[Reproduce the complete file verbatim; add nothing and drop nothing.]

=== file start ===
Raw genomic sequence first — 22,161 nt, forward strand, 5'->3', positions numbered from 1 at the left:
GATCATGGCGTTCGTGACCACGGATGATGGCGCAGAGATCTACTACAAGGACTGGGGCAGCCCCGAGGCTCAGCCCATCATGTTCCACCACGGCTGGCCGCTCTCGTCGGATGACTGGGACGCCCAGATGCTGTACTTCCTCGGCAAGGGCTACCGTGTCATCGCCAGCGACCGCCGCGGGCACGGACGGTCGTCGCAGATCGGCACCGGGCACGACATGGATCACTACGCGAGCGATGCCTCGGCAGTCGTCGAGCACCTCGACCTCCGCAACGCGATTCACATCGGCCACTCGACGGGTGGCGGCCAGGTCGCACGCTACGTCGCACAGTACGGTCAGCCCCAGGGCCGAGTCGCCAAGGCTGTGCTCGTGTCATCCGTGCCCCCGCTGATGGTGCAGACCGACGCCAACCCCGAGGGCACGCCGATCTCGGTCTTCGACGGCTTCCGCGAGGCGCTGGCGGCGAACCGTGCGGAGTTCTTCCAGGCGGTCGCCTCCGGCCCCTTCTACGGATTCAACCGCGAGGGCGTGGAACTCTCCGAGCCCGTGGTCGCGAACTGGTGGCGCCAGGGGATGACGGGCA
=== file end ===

Raw genomic sequence first — 22,161 nt, forward strand, 5'->3', positions numbered from 1 at the left:
GATCATGGCGTTCGTGACCACGGATGATGGCGCAGAGATCTACTACAAGGACTGGGGCAGCCCCGAGGCTCAGCCCATCATGTTCCACCACGGCTGGCCGCTCTCGTCGGATGACTGGGACGCCCAGATGCTGTACTTCCTCGGCAAGGGCTACCGTGTCATCGCCAGCGACCGCCGCGGGCACGGACGGTCGTCGCAGATCGGCACCGGGCACGACATGGATCACTACGCGAGCGATGCCTCGGCAGTCGTCGAGCACCTCGACCTCCGCAACGCGATTCACATCGGCCACTCGACGGGTGGCGGCCAGGTCGCACGCTACGTCGCACAGTACGGTCAGCCCCAGGGCCGAGTCGCCAAGGCTGTGCTCGTGTCATCCGTGCCCCCGCTGATGGTGCAGACCGACGCCAACCCCGAGGGCACGCCGATCTCGGTCTTCGACGGCTTCCGCGAGGCGCTGGCGGCGAACCGTGCGGAGTTCTTCCAGGCGGTCGCCTCCGGCCCCTTCTACGGATTCAACCGCGAGGGCGTGGAACTCTCCGAGCCCGTGGTCGCGAACTGGTGGCGCCAGGGGATGACGGGCA